Review – Friendly Fires at Richard’s on Richards, Vancouver, April 18 2009
– review and photos by Kate Reid
I donít read NME, so feel free to hate me when I say that most arena rock bands from across the pond sound exactly the same. I exempt Bloc Party from this list because “Banquet” reminds me of an ex-boyfriend, but if a plane carrying White Lies, Maximo Park, Franz Ferdinand, Glasvegas, and The Killers were to suddenly change trajectory and fly directly into the sun, I wouldnít waste 140 characters tweeting about it, so imagine how it pains me to dedicate an entire paragraph to those doodieheads. And yeah, I know The Killers are from Vegas, but for them Iíll make an exception.
When Fear of Flying changed its name to White Lies, the West London band jettisoned a moderately tolerable party sound in exchange for a somber, lumbering dirge – imagine The Killers without the glam and amusing androgyny of that knob, Brandon Flowers – now imagine heís dead.
Sorry, Iím feeling a little stabby after the White Lies wind machine left me with a crusty eye patch. Yarrr. Gusts of recycled air blew the drummerís mop of hair into a rock star tousle, but irritated my contact lens to the point where my right eye sealed shut with a mucous-lined squinch.
The feeling was familiar though – the Bloc Party-loving ex-boyfriend liked to serve up the old pirate eye in bed. I only mention this bit of overshare because it fits in so well with lead singer Harry McVeighís extended guitar fellatio. Even my crusted-over eye was sexier than his yawning onstage masturbation. I didnít mind forfeiting some of my vision when it meant blurring the sight of four pompous twats in matching v-necks. Seriously, matching v-necks. Christ.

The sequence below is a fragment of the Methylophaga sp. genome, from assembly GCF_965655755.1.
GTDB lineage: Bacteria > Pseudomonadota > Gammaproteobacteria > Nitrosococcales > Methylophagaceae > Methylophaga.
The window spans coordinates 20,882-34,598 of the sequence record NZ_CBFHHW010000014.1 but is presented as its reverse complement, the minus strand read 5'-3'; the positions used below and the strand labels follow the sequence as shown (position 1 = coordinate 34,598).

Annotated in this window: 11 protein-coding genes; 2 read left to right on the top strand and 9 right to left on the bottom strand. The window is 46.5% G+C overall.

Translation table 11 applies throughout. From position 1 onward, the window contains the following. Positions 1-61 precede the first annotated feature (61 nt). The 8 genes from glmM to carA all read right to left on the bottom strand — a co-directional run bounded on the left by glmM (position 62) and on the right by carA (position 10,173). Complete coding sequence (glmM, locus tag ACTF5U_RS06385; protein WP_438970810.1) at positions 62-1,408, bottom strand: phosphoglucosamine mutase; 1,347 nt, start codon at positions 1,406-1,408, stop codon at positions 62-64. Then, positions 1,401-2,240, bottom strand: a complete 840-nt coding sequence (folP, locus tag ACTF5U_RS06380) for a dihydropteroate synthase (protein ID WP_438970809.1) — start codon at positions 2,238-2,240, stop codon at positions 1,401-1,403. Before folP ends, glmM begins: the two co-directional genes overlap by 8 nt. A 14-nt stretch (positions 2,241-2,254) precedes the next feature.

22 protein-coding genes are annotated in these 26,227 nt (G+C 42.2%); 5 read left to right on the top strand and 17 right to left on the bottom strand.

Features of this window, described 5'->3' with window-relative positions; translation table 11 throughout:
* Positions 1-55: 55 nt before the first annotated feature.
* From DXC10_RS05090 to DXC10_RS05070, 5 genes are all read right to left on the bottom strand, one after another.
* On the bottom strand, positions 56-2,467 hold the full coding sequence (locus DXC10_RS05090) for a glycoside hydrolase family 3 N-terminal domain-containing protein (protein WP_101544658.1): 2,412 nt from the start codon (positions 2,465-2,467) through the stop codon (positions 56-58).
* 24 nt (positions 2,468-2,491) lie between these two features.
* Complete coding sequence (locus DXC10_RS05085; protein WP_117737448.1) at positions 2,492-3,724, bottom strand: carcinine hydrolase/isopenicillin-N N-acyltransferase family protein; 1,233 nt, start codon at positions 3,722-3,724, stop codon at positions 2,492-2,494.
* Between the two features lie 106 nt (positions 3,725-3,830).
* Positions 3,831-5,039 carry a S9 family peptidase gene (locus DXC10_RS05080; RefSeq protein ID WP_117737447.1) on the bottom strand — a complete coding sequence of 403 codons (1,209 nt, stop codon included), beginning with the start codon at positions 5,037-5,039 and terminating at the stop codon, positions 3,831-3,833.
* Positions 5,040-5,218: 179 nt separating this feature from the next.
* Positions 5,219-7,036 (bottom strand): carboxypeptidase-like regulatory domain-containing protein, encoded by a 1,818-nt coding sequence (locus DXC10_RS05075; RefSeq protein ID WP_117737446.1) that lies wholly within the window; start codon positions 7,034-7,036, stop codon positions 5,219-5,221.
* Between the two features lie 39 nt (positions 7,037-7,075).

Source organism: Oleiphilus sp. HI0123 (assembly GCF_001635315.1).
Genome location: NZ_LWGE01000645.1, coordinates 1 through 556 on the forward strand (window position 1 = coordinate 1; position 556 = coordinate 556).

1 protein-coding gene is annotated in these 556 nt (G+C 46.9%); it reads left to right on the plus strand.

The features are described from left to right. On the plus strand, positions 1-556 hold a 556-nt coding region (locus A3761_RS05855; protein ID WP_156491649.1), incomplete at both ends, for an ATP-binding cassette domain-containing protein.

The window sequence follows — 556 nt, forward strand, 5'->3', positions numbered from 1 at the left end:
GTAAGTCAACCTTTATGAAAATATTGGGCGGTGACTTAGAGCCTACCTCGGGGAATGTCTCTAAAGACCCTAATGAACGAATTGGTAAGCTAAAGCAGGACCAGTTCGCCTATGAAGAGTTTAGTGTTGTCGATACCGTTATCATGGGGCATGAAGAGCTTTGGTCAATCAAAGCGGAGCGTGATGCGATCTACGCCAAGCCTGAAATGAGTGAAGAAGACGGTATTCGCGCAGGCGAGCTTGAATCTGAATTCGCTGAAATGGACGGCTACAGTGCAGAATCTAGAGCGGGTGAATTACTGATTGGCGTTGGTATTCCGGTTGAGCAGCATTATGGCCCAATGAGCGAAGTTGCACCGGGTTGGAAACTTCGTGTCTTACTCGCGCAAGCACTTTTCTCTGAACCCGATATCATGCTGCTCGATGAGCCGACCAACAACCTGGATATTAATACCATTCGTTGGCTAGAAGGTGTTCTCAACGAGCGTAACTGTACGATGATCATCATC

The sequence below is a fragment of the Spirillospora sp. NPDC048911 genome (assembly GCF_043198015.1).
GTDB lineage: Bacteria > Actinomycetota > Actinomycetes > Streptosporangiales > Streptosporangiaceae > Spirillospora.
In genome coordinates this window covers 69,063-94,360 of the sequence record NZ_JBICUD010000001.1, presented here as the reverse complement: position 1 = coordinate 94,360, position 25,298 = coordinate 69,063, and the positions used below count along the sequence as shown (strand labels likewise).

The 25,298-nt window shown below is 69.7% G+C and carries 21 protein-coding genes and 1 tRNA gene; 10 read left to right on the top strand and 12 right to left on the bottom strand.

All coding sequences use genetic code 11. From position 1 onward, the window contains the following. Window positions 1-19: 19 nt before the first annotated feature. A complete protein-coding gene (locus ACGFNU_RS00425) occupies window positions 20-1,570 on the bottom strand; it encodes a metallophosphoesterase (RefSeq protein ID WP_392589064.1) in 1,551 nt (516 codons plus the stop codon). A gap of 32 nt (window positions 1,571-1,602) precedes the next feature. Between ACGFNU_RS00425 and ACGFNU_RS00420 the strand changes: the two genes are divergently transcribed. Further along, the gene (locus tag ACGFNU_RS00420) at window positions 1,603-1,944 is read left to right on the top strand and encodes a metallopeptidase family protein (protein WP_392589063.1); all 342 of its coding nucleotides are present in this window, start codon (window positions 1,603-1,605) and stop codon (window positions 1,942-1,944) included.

Itís too bad the members of White Lies are such humourless stiffs. Maybe they had a little drollery in them back in the day – otherwise I canít understand why their dismal funeral march would be on the same bill as two lighthearted bands like The Soft Pack and Friendly Fires.
I only caught three songs from the Soft Pack, but I liked what I heard. Matt Lamkin sung his lyrics in a talky twang reminiscent of Pavement and the band sounded like Black Lips with less punk flavour and more straight up, garage-rock crunch.
The Soft Pack used to be called The Muslims, but after encountering a deluge of racist remarks, they changed their name. A statement from the band read: “I guess there was some confusion as to whether we are ‘fucking gay, corporate sell outs.’ Don’t fret! We are still broke as ever and paying for the band out of our own pockets.” Thatís good to hear? Apparently James Murphy of LCD Soundsystem liked the Soft Pack when he caught them in New York, so thatís definitely good to hear.
The last act for the night was Friendly Fires. Iíd thought the nu rave band was French because of their “Paris”* song and because the Air France (!) remix of “Skeleton Boy” reminds me of Phoenix‘s “1901”. Phoenix is French but Friendly Fires is definitely British – I couldnít understand a word out of Ed Macfarlaneís mouth. He probably mentioned something about dancing since dude was all about gyrating onstage and down in the pit with the sweaty masses.
Itís impossible to keep from giggling when you watch that skinny man move, pumping his arms and wobbling his hips in teetering half circles – my Portuguese grandpa dances the same way to accordion music. In the end, Macfarlaneís frantic bopping persevered and beat my apathy into the ground – I danced it up in the pit for the duration of the Friendly Fires set. If I wasnít so broke I mightíve bought a shirt, since I sweated through the one I was wearing.
*For a better song about the City of Lights check out “Oh, Paris” by Dent May & His Magnificent Ukulele. Dent was my fake Internet boyfriend back when we were both 16 and hung out on a Weezer messageboard instead of going out and getting real relationships. Dentís always been a down to earth dude – now he looks like Elton John and makes rad music on Animal Collectiveís label, Paw Tracks. Go, Dent, go.
Video – Dent May, “Oh, Paris”: